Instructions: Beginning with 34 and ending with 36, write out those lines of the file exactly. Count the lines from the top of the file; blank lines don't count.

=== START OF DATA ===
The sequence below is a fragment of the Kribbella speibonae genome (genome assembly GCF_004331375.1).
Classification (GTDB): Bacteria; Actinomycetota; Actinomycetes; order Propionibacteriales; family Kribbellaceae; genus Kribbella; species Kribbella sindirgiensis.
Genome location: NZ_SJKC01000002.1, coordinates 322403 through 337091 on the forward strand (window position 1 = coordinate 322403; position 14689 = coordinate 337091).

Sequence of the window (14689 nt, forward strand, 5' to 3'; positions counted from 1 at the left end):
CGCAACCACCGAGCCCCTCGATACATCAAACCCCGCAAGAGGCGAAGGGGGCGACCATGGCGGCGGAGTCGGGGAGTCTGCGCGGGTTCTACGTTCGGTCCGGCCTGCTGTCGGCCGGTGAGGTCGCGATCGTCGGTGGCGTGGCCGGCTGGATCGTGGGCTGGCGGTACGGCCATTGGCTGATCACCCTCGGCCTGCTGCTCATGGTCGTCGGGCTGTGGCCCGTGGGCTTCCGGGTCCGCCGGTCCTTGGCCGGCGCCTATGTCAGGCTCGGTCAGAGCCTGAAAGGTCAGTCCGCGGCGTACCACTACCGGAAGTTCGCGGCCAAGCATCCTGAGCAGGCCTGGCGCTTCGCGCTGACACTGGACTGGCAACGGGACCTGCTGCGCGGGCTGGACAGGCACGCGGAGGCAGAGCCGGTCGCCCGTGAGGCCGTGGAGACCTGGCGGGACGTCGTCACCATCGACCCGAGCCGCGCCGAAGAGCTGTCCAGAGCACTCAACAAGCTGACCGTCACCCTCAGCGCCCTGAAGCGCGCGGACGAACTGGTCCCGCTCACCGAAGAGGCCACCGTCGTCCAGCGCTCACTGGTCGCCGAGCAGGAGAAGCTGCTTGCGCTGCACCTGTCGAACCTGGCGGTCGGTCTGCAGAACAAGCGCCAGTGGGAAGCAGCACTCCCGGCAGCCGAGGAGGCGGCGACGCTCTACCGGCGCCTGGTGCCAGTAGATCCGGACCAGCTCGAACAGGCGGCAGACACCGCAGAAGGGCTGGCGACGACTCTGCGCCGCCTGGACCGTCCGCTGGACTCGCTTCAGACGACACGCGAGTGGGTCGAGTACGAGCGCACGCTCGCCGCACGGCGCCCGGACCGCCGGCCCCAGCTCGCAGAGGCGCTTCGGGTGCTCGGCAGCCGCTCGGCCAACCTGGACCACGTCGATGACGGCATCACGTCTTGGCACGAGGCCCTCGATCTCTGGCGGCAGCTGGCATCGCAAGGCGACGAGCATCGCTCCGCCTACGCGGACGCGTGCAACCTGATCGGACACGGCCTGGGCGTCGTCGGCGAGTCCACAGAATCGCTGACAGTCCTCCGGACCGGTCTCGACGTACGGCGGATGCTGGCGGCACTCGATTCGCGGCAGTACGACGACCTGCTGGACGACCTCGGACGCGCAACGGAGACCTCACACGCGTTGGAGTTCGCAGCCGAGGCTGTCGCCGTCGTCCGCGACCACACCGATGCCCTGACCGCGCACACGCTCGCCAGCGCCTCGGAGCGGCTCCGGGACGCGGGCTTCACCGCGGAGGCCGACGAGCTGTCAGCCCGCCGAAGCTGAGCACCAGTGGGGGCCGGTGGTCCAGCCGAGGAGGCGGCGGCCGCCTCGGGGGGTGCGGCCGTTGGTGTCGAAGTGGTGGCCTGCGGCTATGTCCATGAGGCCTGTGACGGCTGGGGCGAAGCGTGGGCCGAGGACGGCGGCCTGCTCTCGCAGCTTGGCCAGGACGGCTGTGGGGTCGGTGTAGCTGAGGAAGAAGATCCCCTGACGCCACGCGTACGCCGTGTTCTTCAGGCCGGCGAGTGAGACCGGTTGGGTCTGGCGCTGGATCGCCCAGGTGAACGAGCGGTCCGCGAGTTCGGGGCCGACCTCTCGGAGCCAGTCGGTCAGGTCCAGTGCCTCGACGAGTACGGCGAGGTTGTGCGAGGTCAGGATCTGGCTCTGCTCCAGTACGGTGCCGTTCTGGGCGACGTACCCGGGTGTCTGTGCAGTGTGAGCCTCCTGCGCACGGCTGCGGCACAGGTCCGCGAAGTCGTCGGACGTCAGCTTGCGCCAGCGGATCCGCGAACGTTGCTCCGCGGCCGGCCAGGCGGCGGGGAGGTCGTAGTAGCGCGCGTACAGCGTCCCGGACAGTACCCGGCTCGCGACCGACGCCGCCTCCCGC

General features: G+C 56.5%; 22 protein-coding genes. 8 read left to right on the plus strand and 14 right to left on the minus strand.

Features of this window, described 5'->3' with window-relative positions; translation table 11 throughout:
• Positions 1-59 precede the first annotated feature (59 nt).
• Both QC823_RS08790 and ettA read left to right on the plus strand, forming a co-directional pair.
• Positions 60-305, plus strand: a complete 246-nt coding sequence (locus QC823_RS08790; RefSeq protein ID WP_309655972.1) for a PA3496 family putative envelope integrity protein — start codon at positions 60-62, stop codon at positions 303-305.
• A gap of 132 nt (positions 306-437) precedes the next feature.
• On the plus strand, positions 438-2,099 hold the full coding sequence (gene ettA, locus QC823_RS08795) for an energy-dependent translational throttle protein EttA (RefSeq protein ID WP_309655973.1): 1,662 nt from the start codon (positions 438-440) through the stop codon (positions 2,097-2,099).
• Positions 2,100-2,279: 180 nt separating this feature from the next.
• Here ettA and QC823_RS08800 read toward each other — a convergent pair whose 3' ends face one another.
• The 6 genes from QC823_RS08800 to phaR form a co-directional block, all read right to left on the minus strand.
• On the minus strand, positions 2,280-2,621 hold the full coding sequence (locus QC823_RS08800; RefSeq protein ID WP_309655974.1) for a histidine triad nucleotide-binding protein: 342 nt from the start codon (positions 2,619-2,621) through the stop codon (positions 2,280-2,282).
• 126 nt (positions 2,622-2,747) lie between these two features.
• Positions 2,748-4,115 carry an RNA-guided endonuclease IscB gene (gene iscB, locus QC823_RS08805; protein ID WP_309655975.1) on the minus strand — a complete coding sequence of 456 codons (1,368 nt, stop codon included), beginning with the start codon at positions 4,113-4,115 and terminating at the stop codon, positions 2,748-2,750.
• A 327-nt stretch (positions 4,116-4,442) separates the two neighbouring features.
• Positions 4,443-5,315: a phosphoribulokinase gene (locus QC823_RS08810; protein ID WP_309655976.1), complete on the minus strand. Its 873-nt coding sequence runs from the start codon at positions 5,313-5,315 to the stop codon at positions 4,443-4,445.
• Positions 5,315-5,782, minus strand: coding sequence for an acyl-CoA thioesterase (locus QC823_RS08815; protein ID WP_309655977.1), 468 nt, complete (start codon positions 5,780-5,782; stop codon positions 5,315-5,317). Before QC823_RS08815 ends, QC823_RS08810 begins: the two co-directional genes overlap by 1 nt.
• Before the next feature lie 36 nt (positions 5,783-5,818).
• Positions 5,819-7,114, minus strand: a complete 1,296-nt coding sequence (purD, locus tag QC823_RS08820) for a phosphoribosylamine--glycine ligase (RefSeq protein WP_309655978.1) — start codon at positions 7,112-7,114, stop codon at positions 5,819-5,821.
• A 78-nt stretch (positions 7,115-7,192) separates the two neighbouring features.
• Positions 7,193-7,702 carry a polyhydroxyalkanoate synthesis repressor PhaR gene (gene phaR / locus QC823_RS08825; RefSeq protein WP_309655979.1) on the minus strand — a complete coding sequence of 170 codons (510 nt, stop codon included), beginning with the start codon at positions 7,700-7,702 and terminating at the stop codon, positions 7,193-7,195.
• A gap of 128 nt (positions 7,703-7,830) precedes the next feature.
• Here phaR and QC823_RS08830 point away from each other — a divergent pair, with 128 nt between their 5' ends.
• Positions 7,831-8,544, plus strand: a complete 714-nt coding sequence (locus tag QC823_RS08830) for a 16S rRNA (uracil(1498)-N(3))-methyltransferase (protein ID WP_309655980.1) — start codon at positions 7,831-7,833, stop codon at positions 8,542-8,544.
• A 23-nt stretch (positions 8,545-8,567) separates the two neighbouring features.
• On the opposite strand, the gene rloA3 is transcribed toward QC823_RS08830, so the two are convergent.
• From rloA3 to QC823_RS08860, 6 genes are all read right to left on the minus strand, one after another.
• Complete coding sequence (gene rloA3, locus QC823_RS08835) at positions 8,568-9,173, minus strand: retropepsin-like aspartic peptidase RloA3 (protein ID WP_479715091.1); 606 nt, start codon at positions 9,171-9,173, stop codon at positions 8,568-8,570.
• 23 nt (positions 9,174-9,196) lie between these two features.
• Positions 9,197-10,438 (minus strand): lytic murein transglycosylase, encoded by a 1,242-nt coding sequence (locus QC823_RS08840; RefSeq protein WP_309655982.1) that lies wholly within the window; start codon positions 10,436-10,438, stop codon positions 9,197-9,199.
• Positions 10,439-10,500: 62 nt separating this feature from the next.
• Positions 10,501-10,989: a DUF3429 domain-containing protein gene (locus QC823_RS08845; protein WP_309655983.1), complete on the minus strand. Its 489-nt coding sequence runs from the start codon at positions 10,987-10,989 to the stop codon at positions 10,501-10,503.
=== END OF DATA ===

• Positions 9,197-10,438 (minus strand): lytic murein transglycosylase, encoded by a 1,242-nt coding sequence (locus QC823_RS08840; RefSeq protein WP_309655982.1) that lies wholly within the window; start codon positions 10,436-10,438, stop codon positions 9,197-9,199.
• Positions 10,439-10,500: 62 nt separating this feature from the next.
• Positions 10,501-10,989: a DUF3429 domain-containing protein gene (locus QC823_RS08845; protein WP_309655983.1), complete on the minus strand. Its 489-nt coding sequence runs from the start codon at positions 10,987-10,989 to the stop codon at positions 10,501-10,503.